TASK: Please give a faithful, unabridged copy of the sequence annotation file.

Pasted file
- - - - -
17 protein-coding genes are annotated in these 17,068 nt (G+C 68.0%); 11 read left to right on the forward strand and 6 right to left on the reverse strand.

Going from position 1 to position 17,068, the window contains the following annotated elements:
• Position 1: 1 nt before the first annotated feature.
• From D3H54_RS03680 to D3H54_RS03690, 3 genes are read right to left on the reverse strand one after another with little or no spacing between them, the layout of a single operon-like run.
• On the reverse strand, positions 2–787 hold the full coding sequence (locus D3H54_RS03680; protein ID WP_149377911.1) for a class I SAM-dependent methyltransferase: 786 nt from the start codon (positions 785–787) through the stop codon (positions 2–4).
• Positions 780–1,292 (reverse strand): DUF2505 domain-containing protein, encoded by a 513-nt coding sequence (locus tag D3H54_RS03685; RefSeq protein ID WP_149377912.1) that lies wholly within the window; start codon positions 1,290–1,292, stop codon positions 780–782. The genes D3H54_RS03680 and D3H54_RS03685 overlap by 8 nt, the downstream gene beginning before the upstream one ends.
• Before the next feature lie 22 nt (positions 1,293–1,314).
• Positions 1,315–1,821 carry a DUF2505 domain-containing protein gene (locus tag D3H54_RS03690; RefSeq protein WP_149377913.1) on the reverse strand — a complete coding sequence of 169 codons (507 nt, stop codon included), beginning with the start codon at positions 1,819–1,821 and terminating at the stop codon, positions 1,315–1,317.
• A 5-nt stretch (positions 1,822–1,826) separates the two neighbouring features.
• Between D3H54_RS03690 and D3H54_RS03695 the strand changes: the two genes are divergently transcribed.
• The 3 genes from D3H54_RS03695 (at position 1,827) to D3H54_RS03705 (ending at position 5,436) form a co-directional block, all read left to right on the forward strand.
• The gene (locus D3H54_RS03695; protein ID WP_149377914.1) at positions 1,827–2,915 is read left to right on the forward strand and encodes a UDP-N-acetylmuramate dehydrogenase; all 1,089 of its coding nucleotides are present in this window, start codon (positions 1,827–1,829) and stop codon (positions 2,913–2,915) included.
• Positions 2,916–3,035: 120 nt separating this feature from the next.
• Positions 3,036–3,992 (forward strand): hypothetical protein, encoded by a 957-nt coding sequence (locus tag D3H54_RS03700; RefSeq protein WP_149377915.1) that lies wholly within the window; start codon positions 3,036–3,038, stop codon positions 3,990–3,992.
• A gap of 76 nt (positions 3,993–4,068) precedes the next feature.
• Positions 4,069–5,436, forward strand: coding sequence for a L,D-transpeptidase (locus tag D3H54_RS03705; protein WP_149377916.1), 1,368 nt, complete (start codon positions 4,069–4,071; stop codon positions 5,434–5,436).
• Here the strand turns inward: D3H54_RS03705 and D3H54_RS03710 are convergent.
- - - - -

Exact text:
17 protein-coding genes are annotated in these 17,068 nt (G+C 68.0%); 11 read left to right on the forward strand and 6 right to left on the reverse strand.

Going from position 1 to position 17,068, the window contains the following annotated elements:
• Position 1: 1 nt before the first annotated feature.
• From D3H54_RS03680 to D3H54_RS03690, 3 genes are read right to left on the reverse strand one after another with little or no spacing between them, the layout of a single operon-like run.
• On the reverse strand, positions 2–787 hold the full coding sequence (locus D3H54_RS03680; protein ID WP_149377911.1) for a class I SAM-dependent methyltransferase: 786 nt from the start codon (positions 785–787) through the stop codon (positions 2–4).
• Positions 780–1,292 (reverse strand): DUF2505 domain-containing protein, encoded by a 513-nt coding sequence (locus tag D3H54_RS03685; RefSeq protein ID WP_149377912.1) that lies wholly within the window; start codon positions 1,290–1,292, stop codon positions 780–782. The genes D3H54_RS03680 and D3H54_RS03685 overlap by 8 nt, the downstream gene beginning before the upstream one ends.
• Before the next feature lie 22 nt (positions 1,293–1,314).
• Positions 1,315–1,821 carry a DUF2505 domain-containing protein gene (locus tag D3H54_RS03690; RefSeq protein WP_149377913.1) on the reverse strand — a complete coding sequence of 169 codons (507 nt, stop codon included), beginning with the start codon at positions 1,819–1,821 and terminating at the stop codon, positions 1,315–1,317.
• A 5-nt stretch (positions 1,822–1,826) separates the two neighbouring features.
• Between D3H54_RS03690 and D3H54_RS03695 the strand changes: the two genes are divergently transcribed.
• The 3 genes from D3H54_RS03695 (at position 1,827) to D3H54_RS03705 (ending at position 5,436) form a co-directional block, all read left to right on the forward strand.
• The gene (locus D3H54_RS03695; protein ID WP_149377914.1) at positions 1,827–2,915 is read left to right on the forward strand and encodes a UDP-N-acetylmuramate dehydrogenase; all 1,089 of its coding nucleotides are present in this window, start codon (positions 1,827–1,829) and stop codon (positions 2,913–2,915) included.
• Positions 2,916–3,035: 120 nt separating this feature from the next.
• Positions 3,036–3,992 (forward strand): hypothetical protein, encoded by a 957-nt coding sequence (locus tag D3H54_RS03700; RefSeq protein WP_149377915.1) that lies wholly within the window; start codon positions 3,036–3,038, stop codon positions 3,990–3,992.
• A gap of 76 nt (positions 3,993–4,068) precedes the next feature.
• Positions 4,069–5,436, forward strand: coding sequence for a L,D-transpeptidase (locus tag D3H54_RS03705; protein WP_149377916.1), 1,368 nt, complete (start codon positions 4,069–4,071; stop codon positions 5,434–5,436).
• Here the strand turns inward: D3H54_RS03705 and D3H54_RS03710 are convergent.